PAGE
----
10 Minutes

As a working dad, weekdays have always been tough. I'm usually out of the house before the kids are up, and home right around bedtime. Forget dinners with family around the table. Dinner is whatever you can forage between the distractions of everyday life. 

When life gives you a wedge of lemon, you suck on that and extract whatever you can. Lemonade is a luxury for folks with time and a pitcher. To make the most of my few minutes with Fury on weekdays, we instituted our aptly named "10 minutes playtime." For close to a decade, I've been getting on the floor each night with Fury and playing Legos, Star Wars figures, Bionicles, Hot Wheels, Transformers, or any mashup thereof.

But kids grow up, and play evolves. Fury no longer lives out scenarios with his toys where I can easily grab an action figure, make up some robotic voice, and jump right into. Now he likes to create. He conjures up entire armies of hybrid Bionicles. He uses parts from his dozens of Lego sets to build war machines. It's more reflective, solitary. Robot voices need not apply.

Sometime last week, as we made our way to his toy stash, Fury stopped and asked "Dad, I don't feel like playing with toys today. Can you just tell me about what it was like when you were a kid for our 10 minutes instead?"

He just wanted to chat.

So he lay in his bed and I sat in the chair beside him and we talked. We talked about how bad I was at sports as a kid, and how I only scored one goal in youth soccer (in practice) and how in youth baseball, I only made contact with a ball once (foul), and of course we talked about the guy in Florida who ate the homeless guy's face off before he was killed by the cops. Because the dawning zombie apocalypse is relevant for any conversation in the house of Lin.

The next night, the Bionicle army stood by in the dark as we talked about the conflict in Afghanistan, North Korea's threat to launch missiles at South Korea's media companies, and Hot Wheels' new line of toys (I hope client NDAs cover 10 year-olds).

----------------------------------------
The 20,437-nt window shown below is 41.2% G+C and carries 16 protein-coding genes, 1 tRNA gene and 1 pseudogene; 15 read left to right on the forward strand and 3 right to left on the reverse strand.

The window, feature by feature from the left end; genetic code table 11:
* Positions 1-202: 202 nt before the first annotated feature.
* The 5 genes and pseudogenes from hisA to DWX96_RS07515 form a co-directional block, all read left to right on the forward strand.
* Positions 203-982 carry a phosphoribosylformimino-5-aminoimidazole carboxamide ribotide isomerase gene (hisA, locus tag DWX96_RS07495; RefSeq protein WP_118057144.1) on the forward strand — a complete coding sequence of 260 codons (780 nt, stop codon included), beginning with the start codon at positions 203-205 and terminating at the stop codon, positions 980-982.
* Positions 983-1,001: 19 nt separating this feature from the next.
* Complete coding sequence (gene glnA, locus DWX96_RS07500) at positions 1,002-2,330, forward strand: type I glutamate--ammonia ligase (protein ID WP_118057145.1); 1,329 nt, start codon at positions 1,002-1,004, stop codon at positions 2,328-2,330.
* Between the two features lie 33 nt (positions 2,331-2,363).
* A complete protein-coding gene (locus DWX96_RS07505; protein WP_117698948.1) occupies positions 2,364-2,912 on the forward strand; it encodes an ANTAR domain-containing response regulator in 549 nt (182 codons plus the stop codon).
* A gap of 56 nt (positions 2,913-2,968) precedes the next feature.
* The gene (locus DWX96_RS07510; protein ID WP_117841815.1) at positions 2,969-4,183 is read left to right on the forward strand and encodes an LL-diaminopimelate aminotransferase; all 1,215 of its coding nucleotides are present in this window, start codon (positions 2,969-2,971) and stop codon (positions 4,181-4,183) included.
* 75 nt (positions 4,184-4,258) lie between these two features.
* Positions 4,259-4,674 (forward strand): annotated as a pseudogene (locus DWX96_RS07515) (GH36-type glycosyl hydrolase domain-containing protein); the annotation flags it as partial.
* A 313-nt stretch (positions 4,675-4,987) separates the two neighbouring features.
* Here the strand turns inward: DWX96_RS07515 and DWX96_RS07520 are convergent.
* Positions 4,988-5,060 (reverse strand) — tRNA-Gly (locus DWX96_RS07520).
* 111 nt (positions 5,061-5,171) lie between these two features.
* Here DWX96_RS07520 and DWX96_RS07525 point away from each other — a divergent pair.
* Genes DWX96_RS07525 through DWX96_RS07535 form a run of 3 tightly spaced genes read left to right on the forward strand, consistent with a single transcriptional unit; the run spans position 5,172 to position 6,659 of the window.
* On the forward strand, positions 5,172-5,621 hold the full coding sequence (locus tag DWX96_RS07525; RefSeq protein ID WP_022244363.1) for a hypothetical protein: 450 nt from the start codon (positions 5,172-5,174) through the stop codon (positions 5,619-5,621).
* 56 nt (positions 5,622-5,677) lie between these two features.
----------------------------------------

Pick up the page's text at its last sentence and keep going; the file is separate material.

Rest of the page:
The other night we discussed careers. He wants to be a video game designer. This works because it gives me leverage to make him do his math homework. It might even make all our Xbox games tax deductible.

"Dad, what did you want to be when you grew up?"

"A marine biologist."

"Well, you could still do that. They'll hire you because you're already a VP and it looks good on your resume."

"That makes sense. I never thought of it that way."

"Also, all you have to do is hold up a fish and spout random facts about it. You're good at that."

Like toy time, I'm sure our conversations will also evolve as he and I get older. I will see the world through his eyes and guide him with my hindsight. He will see the world I have mapped out and explore it with fresh vision. There will be moments to ponder, issues to tackle, emotions to sort, stances to take, decisions to face, opportunities to laugh.

"Oh Fury  -- that guy who got his face eaten? He survived! I saw a picture today. He has a skin graft over his eye and a hole for a nose, but he's alive!"

"Don't the doctors know that he's going to eat them now?"

And zombies. There will always be zombies.

* * * *

Bonus reading material: I posted about life lessons from the film Goodfellas on Mamapop last week.